RETELLING THE STORY
I don’t know about your family, but whenever mine gets together we tell lots of stories. Take our trip to the beach last week. I was there with my dad, my younger brother, Julian, and my youngest brother, Warren (and our spouses and kids). When we get together we have no shortage of stories about growing up in the Wood household.
Both my brothers are animal-lovers, so there are plenty of remembrances about the dogs we had growing up. Warren has sometimes joined in to fondly recollect our very first dog, a black lab who we creatively named “Blackie.”
Except there’s a problem with Warren telling stories about Blackie.
My parents gave Blackie away about 3 years before Warren was born. When Warren originally told stories about the first family pet, I thought he was kidding around (and he does love to kid). But no – Warren insisted that he remembered Blackie. He could picture her. He had been there! It took some work to convince him that this was not possible; I think the defining piece of evidence was the fact that we owned Blackie while living in the Cherry Street house, and Warren was born after we moved into the Maple Street house. Warren finally conceded, but in that half-hearted way that say, “I still think I might be right.”
How could Warren remember a dog he never had? I’ll tell you how: through stories.
Warren grew up in a house where Blackie was a part of our family history. We occasionally made mention of her, pointed her out in pictures, speculated as to whether the “farm” she was sent to was real or not. Stories have power, and those family stories were Warren’s stories, too – in such a strong way that they became real.
What we remember is largely defined by the stories we tell.
I don’t remember every part of our Griswold-esque family trip out west, but I very much remember when a ten-year-old Warren repeated the word “Honolulu” for ten minutes during a very boring stretch of I-25. I remember because we love to tell that story. We tell it and retell it, laughing about how much we laughed about it back then.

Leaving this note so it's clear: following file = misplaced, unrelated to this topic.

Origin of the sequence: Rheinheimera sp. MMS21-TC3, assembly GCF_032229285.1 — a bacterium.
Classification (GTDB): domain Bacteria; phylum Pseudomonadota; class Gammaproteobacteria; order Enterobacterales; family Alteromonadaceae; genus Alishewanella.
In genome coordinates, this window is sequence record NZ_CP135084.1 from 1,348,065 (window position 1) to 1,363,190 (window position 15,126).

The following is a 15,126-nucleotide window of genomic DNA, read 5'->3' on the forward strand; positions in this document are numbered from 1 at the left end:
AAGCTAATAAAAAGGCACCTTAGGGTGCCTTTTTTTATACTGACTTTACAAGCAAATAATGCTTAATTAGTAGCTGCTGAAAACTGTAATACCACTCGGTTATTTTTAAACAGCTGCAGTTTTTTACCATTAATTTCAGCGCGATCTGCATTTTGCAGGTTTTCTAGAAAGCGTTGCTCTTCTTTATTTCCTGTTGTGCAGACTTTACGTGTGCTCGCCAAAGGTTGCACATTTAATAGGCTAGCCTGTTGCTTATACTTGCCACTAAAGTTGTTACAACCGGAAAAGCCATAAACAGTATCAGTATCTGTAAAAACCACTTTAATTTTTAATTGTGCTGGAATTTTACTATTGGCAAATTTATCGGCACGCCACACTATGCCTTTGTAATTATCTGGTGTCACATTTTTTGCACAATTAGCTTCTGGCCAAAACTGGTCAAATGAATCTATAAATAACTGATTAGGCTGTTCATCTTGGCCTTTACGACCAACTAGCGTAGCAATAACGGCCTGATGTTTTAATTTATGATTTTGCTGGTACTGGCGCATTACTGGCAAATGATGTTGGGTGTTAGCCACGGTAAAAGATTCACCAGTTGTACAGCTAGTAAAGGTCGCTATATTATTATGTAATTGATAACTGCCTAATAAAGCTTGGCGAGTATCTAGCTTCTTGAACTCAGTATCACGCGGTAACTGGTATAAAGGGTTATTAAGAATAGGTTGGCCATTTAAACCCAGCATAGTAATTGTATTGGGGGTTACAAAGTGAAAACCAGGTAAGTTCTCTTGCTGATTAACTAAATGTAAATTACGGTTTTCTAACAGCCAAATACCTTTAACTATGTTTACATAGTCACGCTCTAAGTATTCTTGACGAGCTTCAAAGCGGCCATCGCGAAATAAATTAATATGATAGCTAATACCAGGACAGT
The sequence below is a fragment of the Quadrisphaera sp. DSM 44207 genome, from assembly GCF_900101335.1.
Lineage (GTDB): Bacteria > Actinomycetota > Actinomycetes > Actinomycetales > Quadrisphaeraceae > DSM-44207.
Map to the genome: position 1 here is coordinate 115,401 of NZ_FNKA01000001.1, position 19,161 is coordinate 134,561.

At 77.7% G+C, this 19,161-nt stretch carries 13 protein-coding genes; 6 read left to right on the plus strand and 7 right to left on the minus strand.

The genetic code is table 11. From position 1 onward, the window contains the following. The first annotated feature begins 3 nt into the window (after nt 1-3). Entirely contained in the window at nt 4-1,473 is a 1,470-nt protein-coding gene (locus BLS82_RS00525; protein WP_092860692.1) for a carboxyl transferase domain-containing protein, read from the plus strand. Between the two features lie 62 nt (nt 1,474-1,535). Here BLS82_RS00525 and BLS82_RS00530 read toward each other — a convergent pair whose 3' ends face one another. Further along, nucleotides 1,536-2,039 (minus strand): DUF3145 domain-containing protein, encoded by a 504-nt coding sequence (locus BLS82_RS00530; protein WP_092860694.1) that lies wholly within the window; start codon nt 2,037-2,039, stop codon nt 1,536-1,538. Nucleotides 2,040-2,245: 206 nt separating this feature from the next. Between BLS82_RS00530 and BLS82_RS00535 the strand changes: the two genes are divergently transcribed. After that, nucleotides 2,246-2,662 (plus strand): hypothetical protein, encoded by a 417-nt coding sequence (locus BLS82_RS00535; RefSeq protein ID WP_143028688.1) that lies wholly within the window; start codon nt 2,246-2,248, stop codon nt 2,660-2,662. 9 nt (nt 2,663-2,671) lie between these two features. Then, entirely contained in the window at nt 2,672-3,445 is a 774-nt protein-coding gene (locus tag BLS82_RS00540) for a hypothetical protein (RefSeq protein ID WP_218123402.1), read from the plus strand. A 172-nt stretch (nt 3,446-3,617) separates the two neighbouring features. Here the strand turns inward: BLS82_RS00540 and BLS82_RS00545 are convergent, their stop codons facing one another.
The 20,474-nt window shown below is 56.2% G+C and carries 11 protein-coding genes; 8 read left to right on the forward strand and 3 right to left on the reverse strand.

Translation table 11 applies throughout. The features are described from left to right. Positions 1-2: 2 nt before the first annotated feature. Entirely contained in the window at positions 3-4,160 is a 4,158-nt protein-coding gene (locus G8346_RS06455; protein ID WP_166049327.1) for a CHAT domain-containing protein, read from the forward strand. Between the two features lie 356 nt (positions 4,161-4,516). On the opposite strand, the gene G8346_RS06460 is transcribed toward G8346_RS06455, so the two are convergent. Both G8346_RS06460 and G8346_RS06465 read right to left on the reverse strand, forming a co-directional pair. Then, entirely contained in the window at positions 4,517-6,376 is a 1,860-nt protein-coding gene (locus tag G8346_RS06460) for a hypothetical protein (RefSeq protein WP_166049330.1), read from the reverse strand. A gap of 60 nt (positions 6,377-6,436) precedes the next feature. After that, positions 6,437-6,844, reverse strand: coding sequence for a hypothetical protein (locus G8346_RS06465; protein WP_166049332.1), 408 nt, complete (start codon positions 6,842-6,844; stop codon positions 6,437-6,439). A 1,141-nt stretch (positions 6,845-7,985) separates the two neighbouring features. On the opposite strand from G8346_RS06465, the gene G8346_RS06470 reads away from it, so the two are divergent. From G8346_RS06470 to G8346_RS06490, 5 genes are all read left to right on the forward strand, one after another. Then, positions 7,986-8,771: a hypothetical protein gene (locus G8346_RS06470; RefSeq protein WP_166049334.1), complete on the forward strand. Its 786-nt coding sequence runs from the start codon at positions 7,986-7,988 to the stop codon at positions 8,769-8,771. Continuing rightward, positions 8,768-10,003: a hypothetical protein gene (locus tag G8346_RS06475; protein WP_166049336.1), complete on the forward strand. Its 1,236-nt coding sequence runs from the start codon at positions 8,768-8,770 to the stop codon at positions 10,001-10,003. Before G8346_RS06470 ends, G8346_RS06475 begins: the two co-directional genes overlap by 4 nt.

I honestly don’t remember every family road trip we ever took; many of them are similar and simply blur into each other. But clear as day I remember the time when my mom took an on-ramp too fast, and Warren’s 64-ounce “Big Gulp” tipped out of its cupholder and covered the dash in a flood of Mountain Dew, and Julian (trying to sleep in the back seat) was thrown up against the car door by sheer momentum, and (best of all!) Mom let a cuss word slip in front of us kids for the first time. It makes me laugh right now just thinking about it – that’s a Wood family classic right there!
Now, where were we when that happened?
…I think it was on Julian’s college tour trip, which would be the summer between his Junior and Senior years of High School…
…Which would be when I was in college… and spending my summers backpacking…
…Which means I was not there when that happened.
And yet – man – I can see it clear as day. I can hear the car wheels squeak and see the furiously embarrassed look on my mom’s face.
That is the power of telling and retelling stories. They become part of us, even if we weren’t there.
That’s why we need to retell the story of Jesus’ death and resurrection… again.